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    Gne de Tueur

    Born to be wild

    "Gne de Tueur," an intense French drama about a prisoner genetically determined to be a potential killer, features some of the best performances in this year's Fringe Festival.


    Prisoner number 37-43-T has been here in the fourth subbasement since his genetic screening identified him as a potential killer at age four, and so far he has failed to get better. Oops, make that "guest" number 37-43-T, because things have changed in the genetic-diversion system. With years of rehabilitation, the guests can move up as far as the first subbasement, and someday even hope to rejoin the "nonoffending population" on the surface. Meanwhile, they are to be treated with respect and hospitality, and provided with everything they need, from cigarettes to a sexual-development program.

    Written by: Charles Aivar.
    Directed by: Delphine Lalizout.
    Cast: Catherine Piffaretti, Benjamin Zeitoun.
    In French without subtitles.
    28th Street Theatre
    120 W. 28th St.
    Aug. 10-26, 2001

    Fringe Festival 2001

    • Overview
    • Show listings

    • 21 Dog Years
    • Debbie Does Dallas
    • Doing Justice
    • Einstein's Dreams
    • The Elephant Man: The Musical
    • Equal Protection
    • Fifty Minutes
    • Fuck You or Dead Pee Holes
    • Gene de Tueur
    • L'Hiver Sous la Table
    • Imperative Flight
    • Jim Carroll's The Basketball Diaries
    • Loader #26
    • A Piece of My Heart
    • Sic
    • Snapshot
    • Take
    • Two Girls from Vermont
    • Woosh
    • Zoo

    • Absolutely Abreast
    • Break the Floor
    • I Dance

    • Studio

    Other Fringe Festivals
    • Fringe 2000
    This is the setting of "Gne de Tueur," an intense futuristic thriller from France. We see this prisoner (Benjamin Zeitoun) in his first few sessions with a new doctor (Catherine Piffaretti), one who believes in treating him as a human being with the potential for recovery, not just a number, and even calls him by his name: Mr. Gage.

    And yet, there's the matter of all-knowing genetic science to overcome. The computer on the doctor's desk can recite in detail Mr. Gage's percentage probabilities of every type of violent behavior, and can even predict the most likely dates on which he might murder someone and describe the potential victim. The description resembles that of the doctor, actually.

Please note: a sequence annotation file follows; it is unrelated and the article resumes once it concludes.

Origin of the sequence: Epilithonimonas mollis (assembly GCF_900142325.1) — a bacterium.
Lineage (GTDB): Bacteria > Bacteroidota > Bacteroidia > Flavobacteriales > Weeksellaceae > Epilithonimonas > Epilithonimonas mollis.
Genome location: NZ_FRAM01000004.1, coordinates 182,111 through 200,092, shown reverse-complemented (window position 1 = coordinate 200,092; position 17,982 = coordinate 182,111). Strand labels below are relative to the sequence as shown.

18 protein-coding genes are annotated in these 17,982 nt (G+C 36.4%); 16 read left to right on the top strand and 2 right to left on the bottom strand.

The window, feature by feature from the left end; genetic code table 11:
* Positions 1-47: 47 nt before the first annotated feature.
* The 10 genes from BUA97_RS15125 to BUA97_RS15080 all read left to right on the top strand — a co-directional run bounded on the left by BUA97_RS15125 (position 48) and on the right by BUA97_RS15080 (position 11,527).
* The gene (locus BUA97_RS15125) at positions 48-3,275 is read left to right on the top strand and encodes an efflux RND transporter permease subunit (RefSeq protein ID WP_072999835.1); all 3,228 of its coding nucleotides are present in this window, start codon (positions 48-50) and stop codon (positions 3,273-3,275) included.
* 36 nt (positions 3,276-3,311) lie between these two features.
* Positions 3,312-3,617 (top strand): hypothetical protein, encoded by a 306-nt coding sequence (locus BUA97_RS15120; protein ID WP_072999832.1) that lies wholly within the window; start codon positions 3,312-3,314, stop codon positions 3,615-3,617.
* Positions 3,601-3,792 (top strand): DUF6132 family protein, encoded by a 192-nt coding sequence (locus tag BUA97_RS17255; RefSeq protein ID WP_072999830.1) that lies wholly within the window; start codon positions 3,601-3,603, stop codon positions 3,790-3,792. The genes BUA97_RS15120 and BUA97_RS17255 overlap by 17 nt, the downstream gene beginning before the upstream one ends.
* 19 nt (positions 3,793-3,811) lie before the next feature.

"You've had violent impulses toward me?" she asks at one point.

    "No, not violent impulses — a desire to kill you," he answers coolly. Suddenly, the well-appointed office fills with a sense of danger as Gage notes how little there is to keep him from fulfilling this desire. "You. Me. Thirty seconds," he threatens.

    You've probably seen stories about this kind of dystopian technocratic future before, but several things set "Gne de Tueur" apart. This kind of story is almost always about the individual fighting an unjust system, but not necessarily in this case. There really is violence seething under Gage's surface, and it's up to us to decide whether it really is part of his genetic makeup or whether maybe he's been gradually animalized by his lifelong imprisonment. Maybe the genetic screening is unfair — but what if it's right?

    And "Gne de Tueur" owes much of its intensity to the performances of Piffaretti and Zeitoun, under the capable direction of Delphine Lalizout. Piffaretti gives glimpses of humanity from behind the doctor's officious facade, as she provokes Gage while meaning to be kind. Zeitoun, strong and compact with a shaved head, is like a time bomb onstage. You can see his character's usually-suppressed fury and raw pain, when he's controlling them to present the proper appearance to the doctor. At other times, his rage emerges full-blown, which is what really gives complexity to the issues presented in the play. Only the French-speaking audience will have the chance to appreciate it, but this is one of the most outstanding performances in the festival.

    AUGUST 24, 2001

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